Turkish President Recep Tayyip Erdoğan said Tuesday he is considering joining U.S.-led military action against the Islamic State group in Syria. The United States and a coalition of Arab states began airstrikes on Islamic State targets in Syria this week.
Erdoğan told reporters in New York that Turkey may be open to “both military and political” involvement against the Sunni militant group, also known as ISIS.
“Of course, we will do our part. God willing, we will also discuss it together with our government,” he said.
— Mohamed Hemish (@MohamedHemish) September 23, 2014
France has begun bombing Islamic State targets in Iraq, but does not expect to do so in Syria. Iranian President Hassan Rouhani called U.S. airstrikes in Syria illegal because they have not been approved by embattled Syrian President Bashar Assad, whose main ally is Iran.
Erdoğan’s comments came three days after Turkey secured the release of 49 hostages, 46 of whom were Turkish, from the extremist Islamic State group. Erdoğan has not disclosed the details of negotiations for their release, but in the question-and-answer portion of a Council on Foreign Relations meeting in New York on Monday denied there was any ransom paid. He alluded to a potential prisoner exchange. Turkey refused to involve itself militarily against the Islamic State group while those hostages remained in custody.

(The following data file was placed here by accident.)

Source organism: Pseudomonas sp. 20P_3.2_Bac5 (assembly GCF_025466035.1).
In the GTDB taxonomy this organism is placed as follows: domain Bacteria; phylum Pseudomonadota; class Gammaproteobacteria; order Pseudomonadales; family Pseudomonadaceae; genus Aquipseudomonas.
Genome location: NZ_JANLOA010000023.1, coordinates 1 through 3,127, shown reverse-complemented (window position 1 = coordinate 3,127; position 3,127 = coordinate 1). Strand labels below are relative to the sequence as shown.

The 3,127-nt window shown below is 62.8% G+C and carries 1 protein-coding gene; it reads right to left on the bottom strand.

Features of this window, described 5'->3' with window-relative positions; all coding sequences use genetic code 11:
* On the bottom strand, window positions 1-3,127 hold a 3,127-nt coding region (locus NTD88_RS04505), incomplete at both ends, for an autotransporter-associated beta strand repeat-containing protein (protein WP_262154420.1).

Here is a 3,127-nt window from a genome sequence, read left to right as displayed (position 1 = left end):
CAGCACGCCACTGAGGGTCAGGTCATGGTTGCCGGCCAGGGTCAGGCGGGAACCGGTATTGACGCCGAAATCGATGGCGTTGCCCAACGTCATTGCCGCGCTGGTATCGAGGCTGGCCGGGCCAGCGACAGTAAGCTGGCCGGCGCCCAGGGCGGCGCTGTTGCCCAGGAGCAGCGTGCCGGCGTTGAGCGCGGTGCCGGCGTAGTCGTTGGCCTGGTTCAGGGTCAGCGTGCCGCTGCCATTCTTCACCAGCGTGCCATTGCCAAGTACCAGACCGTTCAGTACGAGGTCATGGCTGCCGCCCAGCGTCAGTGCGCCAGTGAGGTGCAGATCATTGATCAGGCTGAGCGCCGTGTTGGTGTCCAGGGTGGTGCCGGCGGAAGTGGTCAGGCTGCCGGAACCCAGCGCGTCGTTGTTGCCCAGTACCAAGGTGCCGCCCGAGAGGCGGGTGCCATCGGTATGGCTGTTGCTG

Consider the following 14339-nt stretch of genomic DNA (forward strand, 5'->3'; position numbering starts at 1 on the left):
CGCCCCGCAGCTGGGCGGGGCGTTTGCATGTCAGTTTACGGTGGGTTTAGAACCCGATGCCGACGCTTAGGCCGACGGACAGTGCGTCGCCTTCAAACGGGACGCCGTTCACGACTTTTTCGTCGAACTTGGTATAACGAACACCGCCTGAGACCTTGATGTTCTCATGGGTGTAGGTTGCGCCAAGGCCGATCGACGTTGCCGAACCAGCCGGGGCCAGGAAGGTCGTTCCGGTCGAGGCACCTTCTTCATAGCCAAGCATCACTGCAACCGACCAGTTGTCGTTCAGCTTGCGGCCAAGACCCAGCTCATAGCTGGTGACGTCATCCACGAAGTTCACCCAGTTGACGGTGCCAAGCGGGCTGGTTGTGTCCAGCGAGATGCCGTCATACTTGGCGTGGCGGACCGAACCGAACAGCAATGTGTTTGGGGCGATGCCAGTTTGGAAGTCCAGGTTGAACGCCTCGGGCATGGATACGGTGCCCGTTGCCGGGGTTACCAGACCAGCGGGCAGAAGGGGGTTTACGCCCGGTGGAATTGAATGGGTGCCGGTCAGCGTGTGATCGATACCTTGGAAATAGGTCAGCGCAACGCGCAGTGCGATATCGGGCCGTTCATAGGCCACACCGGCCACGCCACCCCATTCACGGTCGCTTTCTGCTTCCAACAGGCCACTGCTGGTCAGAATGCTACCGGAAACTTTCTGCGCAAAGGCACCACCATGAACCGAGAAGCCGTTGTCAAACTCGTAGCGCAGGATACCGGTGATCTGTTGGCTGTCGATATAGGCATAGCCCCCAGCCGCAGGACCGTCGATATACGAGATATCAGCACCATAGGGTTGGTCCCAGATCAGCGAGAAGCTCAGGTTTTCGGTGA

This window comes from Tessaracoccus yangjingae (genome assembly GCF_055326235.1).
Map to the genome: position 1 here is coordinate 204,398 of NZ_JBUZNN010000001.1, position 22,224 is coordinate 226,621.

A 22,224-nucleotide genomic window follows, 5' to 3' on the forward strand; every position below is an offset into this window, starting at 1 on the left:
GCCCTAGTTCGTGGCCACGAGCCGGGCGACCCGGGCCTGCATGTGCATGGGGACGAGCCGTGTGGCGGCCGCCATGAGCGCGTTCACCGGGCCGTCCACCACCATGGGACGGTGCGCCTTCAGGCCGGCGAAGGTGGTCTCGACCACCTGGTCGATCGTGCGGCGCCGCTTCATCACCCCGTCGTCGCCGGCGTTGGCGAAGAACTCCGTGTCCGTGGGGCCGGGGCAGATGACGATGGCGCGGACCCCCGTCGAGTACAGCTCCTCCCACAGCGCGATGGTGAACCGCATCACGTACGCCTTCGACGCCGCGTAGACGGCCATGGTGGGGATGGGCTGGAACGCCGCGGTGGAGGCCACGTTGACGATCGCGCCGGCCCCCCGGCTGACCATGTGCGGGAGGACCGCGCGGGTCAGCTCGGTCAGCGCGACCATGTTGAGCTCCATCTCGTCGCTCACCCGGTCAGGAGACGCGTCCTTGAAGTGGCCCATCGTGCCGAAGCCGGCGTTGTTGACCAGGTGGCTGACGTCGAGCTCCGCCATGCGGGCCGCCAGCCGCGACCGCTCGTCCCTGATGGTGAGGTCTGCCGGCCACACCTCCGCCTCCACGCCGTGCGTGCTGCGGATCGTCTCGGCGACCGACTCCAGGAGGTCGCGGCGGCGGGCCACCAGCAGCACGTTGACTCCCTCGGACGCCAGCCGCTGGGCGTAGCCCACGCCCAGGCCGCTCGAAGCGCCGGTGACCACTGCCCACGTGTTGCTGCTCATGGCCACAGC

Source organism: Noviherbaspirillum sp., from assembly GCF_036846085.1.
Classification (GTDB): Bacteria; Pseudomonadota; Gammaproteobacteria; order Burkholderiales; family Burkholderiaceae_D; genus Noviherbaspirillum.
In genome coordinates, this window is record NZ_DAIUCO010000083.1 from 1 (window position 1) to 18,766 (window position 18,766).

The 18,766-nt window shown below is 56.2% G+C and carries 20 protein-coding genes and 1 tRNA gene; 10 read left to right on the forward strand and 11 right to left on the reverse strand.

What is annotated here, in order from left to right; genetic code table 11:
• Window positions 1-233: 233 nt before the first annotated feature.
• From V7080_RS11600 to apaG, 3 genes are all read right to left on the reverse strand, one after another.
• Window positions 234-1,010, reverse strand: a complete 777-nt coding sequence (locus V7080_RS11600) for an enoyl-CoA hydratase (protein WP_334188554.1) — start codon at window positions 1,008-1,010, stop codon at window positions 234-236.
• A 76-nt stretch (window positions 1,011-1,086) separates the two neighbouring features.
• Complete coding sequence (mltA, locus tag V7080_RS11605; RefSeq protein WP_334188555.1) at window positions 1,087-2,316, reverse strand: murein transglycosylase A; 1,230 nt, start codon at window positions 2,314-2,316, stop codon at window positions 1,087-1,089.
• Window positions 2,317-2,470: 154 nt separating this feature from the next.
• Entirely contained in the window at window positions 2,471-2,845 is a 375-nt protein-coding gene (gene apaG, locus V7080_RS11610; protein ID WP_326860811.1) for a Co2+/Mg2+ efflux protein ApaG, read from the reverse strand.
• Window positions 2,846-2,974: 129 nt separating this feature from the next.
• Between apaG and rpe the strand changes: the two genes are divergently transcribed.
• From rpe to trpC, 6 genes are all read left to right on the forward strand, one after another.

Erdoğan went on to advocate for support for the Free Syrian Army, a so-called moderate Syrian rebel group fighting both the the Assad regime and Islamist rebel groups like al-Nusra Front (which is affiliated with al Qaeda) and the Islamic State.
U.S. Secretary of State John Kerry said Monday he expects Turkey to become more involved in the fight against the Islamic State group. Saudi Arabia, Jordan, the United Arab Emirates, Bahrain and Qatar have all committed to joining the U.S. in hitting the terrorist group in Syria.